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Terrerobytes: A tour of other teams' problems

The White Sox aren't alone in situational hitting woes ... or developing position players ... or Nick Swisher ...

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First off, since we had only heard from David Robertson at the time of the recap of Wednesday night's game, the equal-time rule requires us to hear Mike Scioscia's side of the ninth inning.

The White Sox closer called the Angels manager "bush league" for arguing twice about the same call and dragging out the non-action during the ninth inning:

"I felt that Scioscia was very bush league, coming out there and standing in front of home plate after the play had already been reviewed," Robertson said. [...]

"It didn’t throw my rhythm off," Robertson said. "I think it’s funny he walks out and stands in front of home plate. He knows I would like to get a few pitches in there. I wasn’t given that opportunity. So, I guess that’s how he goes about business."

Scioscia denied the charge, for what it's worth:

"In fact, I thought I moved out of the way so he could throw, but he would have gotten a chance to throw anyway," Scioscia told "Not one iota of my intent was any gamesmanship. I had to get a reason for the ruling because if the ruling was he killed the play, then it was something I could protest."

Robertson ended up with the blown save, but the White Sox still pulled off the sweep, giving the Angels plenty of Sciosciaface to go around. His lineup should receive the brunt of it, as the Angels could have taken the last game had they not gone 0-for-15 with runners in scoring position. That was a theme throughout the series, but the Halos extended it to ridiculous length in the finale:

The problem is persistent enough that reporters asked Albert Pujols about it after Tuesday's game, and Pujols wasn't really up for talking:

"I don't think about that crap," Pujols said when asked about his struggles with runners in scoring position. "You can easily go on a tear and forget about what happened the last three months. I don't think that's a question you should ask.

"This is part of the game. You think I want to get myself out? I want to come through every time. It doesn't happen. You think you want to write a bad article? No, you want to be perfect all the time, but sometimes we make mistakes. Sometimes in this game you have to give credit to the other pitchers."

He did give credit to Carlos Rodon:

"Not too many guys from the left side have a 92-mph slider," Pujols said. "He struck me out twice on that pitch."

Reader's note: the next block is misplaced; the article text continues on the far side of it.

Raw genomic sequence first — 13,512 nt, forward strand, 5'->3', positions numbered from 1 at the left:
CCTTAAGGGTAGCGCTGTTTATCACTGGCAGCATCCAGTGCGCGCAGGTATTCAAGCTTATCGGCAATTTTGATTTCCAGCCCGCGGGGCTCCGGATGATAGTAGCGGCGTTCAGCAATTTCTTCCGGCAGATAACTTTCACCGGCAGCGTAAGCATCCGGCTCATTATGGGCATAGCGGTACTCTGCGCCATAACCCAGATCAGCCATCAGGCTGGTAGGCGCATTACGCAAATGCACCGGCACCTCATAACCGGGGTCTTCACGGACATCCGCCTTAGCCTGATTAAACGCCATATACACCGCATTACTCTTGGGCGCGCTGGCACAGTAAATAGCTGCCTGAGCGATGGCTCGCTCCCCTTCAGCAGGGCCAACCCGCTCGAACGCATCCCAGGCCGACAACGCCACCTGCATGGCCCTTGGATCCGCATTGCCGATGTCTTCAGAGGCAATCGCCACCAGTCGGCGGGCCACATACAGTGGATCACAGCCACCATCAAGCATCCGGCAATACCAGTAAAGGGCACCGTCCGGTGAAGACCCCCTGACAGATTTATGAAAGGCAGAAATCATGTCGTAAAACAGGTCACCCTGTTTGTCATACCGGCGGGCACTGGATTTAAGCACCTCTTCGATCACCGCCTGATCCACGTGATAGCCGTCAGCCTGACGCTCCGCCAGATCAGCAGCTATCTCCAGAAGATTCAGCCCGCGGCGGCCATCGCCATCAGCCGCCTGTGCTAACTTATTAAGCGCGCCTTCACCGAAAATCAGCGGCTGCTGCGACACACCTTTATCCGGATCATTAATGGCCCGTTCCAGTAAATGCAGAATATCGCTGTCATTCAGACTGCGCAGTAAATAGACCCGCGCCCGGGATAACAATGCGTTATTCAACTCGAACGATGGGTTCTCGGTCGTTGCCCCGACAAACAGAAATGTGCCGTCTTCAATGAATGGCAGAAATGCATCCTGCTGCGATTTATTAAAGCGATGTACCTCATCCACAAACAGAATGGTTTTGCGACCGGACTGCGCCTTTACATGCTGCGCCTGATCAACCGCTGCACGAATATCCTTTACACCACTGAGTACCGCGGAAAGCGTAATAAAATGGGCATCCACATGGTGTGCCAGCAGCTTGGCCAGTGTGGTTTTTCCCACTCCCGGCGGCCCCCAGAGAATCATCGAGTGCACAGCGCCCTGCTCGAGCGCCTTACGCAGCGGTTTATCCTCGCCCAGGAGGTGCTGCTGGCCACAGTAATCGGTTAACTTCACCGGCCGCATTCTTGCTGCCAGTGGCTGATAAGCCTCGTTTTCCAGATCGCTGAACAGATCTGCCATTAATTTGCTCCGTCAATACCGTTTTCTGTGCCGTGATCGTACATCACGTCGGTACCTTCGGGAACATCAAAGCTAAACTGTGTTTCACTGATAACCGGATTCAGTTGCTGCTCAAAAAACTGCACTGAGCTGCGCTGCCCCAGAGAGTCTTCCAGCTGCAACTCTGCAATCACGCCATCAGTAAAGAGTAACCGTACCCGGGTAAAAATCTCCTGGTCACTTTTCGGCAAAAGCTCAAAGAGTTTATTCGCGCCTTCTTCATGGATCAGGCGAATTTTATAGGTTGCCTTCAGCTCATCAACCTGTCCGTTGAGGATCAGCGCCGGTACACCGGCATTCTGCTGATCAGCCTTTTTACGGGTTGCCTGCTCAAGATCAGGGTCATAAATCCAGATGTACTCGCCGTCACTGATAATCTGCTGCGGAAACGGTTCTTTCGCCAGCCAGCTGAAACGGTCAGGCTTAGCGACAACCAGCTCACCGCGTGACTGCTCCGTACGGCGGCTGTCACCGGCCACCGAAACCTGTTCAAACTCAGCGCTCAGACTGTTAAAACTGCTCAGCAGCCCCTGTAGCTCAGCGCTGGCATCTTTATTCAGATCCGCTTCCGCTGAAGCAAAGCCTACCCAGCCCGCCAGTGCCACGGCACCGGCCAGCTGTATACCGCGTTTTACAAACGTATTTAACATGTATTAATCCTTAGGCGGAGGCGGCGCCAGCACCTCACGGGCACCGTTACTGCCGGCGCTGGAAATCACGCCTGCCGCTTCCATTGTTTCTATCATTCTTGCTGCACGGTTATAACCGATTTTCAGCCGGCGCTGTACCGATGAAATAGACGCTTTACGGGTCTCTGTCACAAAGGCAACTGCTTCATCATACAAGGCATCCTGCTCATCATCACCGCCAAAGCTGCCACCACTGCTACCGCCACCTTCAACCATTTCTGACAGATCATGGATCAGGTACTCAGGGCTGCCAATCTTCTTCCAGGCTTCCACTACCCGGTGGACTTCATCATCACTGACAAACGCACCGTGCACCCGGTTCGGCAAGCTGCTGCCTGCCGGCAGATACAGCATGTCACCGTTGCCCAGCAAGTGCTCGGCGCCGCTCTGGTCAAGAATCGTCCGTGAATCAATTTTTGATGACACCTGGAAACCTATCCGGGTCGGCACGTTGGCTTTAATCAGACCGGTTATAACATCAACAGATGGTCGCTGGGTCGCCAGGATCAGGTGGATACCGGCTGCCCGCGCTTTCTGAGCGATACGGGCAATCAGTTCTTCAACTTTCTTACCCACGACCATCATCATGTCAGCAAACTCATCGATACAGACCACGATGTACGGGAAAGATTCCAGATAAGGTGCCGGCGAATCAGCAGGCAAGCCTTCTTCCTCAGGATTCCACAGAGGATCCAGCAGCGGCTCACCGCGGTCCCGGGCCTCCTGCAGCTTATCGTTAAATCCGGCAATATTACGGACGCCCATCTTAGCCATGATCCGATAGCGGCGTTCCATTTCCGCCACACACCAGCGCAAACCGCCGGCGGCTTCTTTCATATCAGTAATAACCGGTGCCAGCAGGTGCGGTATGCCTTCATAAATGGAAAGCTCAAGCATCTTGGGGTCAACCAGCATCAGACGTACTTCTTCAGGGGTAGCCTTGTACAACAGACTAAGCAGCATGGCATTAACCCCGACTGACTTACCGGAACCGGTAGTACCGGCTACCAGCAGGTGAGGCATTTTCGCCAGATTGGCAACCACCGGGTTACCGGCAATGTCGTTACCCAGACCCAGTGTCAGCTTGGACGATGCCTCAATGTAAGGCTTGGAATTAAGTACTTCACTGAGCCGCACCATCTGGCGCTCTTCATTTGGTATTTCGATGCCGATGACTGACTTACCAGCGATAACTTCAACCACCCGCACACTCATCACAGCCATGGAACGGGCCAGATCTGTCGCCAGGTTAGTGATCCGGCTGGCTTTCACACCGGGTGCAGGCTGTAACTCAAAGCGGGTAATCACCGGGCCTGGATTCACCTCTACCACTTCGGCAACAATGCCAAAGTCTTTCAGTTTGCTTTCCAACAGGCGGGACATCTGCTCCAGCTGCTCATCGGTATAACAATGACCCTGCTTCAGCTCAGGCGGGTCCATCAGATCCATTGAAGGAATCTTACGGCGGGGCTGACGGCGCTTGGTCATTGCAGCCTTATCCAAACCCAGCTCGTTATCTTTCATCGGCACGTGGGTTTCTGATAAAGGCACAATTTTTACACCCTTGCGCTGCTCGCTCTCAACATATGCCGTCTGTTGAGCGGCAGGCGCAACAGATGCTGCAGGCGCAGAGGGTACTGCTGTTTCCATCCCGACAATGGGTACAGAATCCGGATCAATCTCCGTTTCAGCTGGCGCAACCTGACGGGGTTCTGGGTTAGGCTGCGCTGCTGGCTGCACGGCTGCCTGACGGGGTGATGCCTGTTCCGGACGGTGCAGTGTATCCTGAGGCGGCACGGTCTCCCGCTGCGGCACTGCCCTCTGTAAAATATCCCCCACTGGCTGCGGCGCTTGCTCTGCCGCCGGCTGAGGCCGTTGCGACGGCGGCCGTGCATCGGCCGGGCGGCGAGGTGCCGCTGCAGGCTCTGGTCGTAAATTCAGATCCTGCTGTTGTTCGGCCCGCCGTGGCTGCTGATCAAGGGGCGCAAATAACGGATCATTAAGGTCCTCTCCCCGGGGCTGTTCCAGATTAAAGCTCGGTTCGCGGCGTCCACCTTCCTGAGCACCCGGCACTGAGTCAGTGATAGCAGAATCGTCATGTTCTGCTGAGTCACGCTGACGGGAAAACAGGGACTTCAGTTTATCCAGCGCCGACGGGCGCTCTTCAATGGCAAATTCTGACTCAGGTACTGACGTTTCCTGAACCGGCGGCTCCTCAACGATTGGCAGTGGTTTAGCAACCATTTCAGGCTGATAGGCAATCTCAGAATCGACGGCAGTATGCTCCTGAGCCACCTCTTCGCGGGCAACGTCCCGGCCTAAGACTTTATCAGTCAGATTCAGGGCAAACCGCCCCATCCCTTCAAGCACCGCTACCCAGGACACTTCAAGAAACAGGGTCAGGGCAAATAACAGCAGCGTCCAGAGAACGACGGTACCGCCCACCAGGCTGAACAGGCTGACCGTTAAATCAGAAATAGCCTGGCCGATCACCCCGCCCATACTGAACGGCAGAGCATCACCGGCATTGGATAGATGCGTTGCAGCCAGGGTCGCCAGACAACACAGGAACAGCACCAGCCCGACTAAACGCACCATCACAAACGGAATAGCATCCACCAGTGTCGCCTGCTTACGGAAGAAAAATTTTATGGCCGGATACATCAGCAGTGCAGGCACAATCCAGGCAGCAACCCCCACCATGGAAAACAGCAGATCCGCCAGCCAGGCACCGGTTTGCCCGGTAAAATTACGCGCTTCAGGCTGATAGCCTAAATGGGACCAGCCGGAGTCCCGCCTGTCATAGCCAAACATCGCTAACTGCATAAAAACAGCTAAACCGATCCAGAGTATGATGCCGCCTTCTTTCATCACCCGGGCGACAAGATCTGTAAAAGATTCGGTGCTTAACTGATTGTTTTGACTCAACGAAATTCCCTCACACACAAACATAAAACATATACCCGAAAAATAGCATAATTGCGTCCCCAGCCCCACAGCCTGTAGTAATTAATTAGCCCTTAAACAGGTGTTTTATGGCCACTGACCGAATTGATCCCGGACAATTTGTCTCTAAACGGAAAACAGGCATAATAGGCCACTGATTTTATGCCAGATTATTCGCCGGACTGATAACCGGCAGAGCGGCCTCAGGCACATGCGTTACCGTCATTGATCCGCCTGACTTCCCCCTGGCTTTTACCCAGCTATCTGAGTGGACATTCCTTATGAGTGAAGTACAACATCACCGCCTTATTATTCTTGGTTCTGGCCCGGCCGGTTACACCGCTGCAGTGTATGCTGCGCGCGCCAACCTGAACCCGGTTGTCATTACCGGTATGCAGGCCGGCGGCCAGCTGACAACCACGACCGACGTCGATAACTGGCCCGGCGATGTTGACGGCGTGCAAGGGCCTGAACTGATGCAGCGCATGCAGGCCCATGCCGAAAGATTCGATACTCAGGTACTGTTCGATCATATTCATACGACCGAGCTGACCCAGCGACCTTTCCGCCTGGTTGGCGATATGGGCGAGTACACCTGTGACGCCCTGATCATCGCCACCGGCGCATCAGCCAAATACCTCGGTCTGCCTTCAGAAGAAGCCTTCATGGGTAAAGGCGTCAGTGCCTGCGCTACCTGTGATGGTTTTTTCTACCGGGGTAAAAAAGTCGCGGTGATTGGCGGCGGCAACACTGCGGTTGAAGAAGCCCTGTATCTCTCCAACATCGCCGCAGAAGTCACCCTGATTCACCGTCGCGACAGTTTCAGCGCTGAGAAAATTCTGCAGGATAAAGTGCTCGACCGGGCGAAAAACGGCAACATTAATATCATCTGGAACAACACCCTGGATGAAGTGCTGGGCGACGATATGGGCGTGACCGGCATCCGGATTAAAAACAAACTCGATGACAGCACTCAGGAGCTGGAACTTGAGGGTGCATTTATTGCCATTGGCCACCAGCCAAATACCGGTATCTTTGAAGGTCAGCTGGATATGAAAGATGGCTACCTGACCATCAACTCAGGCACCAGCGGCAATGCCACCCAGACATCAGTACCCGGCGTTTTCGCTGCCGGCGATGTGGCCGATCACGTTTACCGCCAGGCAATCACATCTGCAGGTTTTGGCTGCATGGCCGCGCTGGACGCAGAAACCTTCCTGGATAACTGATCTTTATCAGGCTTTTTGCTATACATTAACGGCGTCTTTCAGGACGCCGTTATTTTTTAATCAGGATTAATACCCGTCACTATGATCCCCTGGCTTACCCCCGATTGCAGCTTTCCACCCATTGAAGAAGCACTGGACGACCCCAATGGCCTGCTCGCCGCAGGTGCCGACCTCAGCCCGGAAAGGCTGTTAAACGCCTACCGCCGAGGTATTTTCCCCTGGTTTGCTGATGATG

The White Sox are starting to get contributions from their farm system, but teams like the Mariners show that it's hard to be comfortable with only early returns. Jonah Keri tries to identify common characteristics tying together the flops:

Pinpointing why, exactly, the M’s have failed to usher top prospects into big league prominence is a tougher task. In hindsight, trying to emulate the big-bat/bad-defense approach that got Zduriencik players like Fielder and Weeks looks like it was a bad blueprint in spacious Safeco Field, where slow, unathletic players like Smoak and Montero became bad fits. A lack of viable alternatives led to rushing players like Zunino. And banking on positional nomads like Franklin and Ackley was already a risky play, one made much worse when both players forgot how to hit.

The Brewers are moving on from Doug Melvin, whose front office was able to draft and develop one championship window. That's more than most GMs can do in a market the size of Milwaukee's.

It took seven years, but Nick Swisher finally left another team under the circumstances that led to his departure with the White Sox. A lot of people in and around the Indians organization were glad to see him go:

Not all teammates shed a tear when Swisher packed up his belongings and jetted to Georgia. His relentless enthusiasm wore on members of the clubhouse and the fan base, as they longed for numbers in his stat line worthy of those on his paychecks.

The energy and over-the-top bubbly attitude helped eliminate any lasting effects from a defeated team that amassed a 68-94 mark in 2012. When his performance went south, however, his insistence on being the club's commander and cheerleader didn't carry much weight.

Unlike the White Sox,though, the Indians aren't likely to miss out on obvious positive regression. He's hitting .204/.272/.321 over the last 10 baseball months, good for two wins below replacement level.

After a fast start with the Angels, a 3-for-32 slump has knocked Conor Gillaspie's numbers below his line with the White Sox, and his first error with Los Angeles didn't help matters, either:

Gillaspie isn't happy with the way the year has gone, but he didn't have anything bad to say about his old team. Tyler Saladino seemed to be picking on him Wednesday night -- taking a base on his arm, trying to bunt at him in extra innings -- which, if there's anything to that, would be even more humbling.

While the Twins are leaning more heavily on analytics with Paul Molitor at the helm, some veterans remain holdouts. We're familiar with the attention Tyler Flowers pays to his receiving, which is why he's measured as one of the best in the game. Kurt Suzuki is regularly below average when it comes to framing, and the phrase "not with that attitude" comes to mind.

Mention his improved standing in the controversial area of pitch framing, and Kurt Suzuki all but rolls his eyes.

It's not just because the Twins' beleaguered pitching staff has spent the past two weeks reversing the gains of the season's first four months.

"I still think that thing is false," said Suzuki, the Twins' all-star catcher.